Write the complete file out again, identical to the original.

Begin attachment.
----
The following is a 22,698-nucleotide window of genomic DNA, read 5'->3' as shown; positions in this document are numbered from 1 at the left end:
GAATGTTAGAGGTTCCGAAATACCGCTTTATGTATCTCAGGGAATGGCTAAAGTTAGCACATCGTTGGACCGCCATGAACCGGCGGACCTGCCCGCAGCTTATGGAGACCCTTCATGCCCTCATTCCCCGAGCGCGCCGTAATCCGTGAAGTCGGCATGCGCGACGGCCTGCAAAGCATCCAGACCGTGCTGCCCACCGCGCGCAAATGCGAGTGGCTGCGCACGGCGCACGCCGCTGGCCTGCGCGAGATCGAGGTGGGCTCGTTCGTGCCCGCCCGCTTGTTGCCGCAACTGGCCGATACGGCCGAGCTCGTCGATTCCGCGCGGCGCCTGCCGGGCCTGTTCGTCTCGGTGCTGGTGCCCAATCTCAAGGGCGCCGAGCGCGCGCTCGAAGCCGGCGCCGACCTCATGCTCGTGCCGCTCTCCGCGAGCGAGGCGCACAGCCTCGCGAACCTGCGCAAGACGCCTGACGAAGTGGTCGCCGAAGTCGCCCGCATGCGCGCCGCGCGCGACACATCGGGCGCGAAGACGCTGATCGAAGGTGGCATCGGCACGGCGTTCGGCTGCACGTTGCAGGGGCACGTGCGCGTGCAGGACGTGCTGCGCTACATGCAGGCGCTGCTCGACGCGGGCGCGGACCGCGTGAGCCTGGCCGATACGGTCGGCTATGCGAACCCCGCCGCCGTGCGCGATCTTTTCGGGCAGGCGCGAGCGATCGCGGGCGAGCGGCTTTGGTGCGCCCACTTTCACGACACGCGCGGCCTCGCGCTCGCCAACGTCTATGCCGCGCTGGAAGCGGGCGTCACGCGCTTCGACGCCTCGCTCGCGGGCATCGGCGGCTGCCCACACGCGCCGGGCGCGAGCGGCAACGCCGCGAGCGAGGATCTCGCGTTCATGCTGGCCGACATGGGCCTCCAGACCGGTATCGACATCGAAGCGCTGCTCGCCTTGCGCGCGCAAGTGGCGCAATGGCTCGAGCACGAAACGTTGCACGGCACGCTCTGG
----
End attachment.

The following is a 22,698-nucleotide window of genomic DNA, read 5'->3' as shown; positions in this document are numbered from 1 at the left end:
GAATGTTAGAGGTTCCGAAATACCGCTTTATGTATCTCAGGGAATGGCTAAAGTTAGCACATCGTTGGACCGCCATGAACCGGCGGACCTGCCCGCAGCTTATGGAGACCCTTCATGCCCTCATTCCCCGAGCGCGCCGTAATCCGTGAAGTCGGCATGCGCGACGGCCTGCAAAGCATCCAGACCGTGCTGCCCACCGCGCGCAAATGCGAGTGGCTGCGCACGGCGCACGCCGCTGGCCTGCGCGAGATCGAGGTGGGCTCGTTCGTGCCCGCCCGCTTGTTGCCGCAACTGGCCGATACGGCCGAGCTCGTCGATTCCGCGCGGCGCCTGCCGGGCCTGTTCGTCTCGGTGCTGGTGCCCAATCTCAAGGGCGCCGAGCGCGCGCTCGAAGCCGGCGCCGACCTCATGCTCGTGCCGCTCTCCGCGAGCGAGGCGCACAGCCTCGCGAACCTGCGCAAGACGCCTGACGAAGTGGTCGCCGAAGTCGCCCGCATGCGCGCCGCGCGCGACACATCGGGCGCGAAGACGCTGATCGAAGGTGGCATCGGCACGGCGTTCGGCTGCACGTTGCAGGGGCACGTGCGCGTGCAGGACGTGCTGCGCTACATGCAGGCGCTGCTCGACGCGGGCGCGGACCGCGTGAGCCTGGCCGATACGGTCGGCTATGCGAACCCCGCCGCCGTGCGCGATCTTTTCGGGCAGGCGCGAGCGATCGCGGGCGAGCGGCTTTGGTGCGCCCACTTTCACGACACGCGCGGCCTCGCGCTCGCCAACGTCTATGCCGCGCTGGAAGCGGGCGTCACGCGCTTCGACGCCTCGCTCGCGGGCATCGGCGGCTGCCCACACGCGCCGGGCGCGAGCGGCAACGCCGCGAGCGAGGATCTCGCGTTCATGCTGGCCGACATGGGCCTCCAGACCGGTATCGACATCGAAGCGCTGCTCGCCTTGCGCGCGCAAGTGGCGCAATGGCTCGAGCACGAAACGTTGCACGGCACGCTCTGG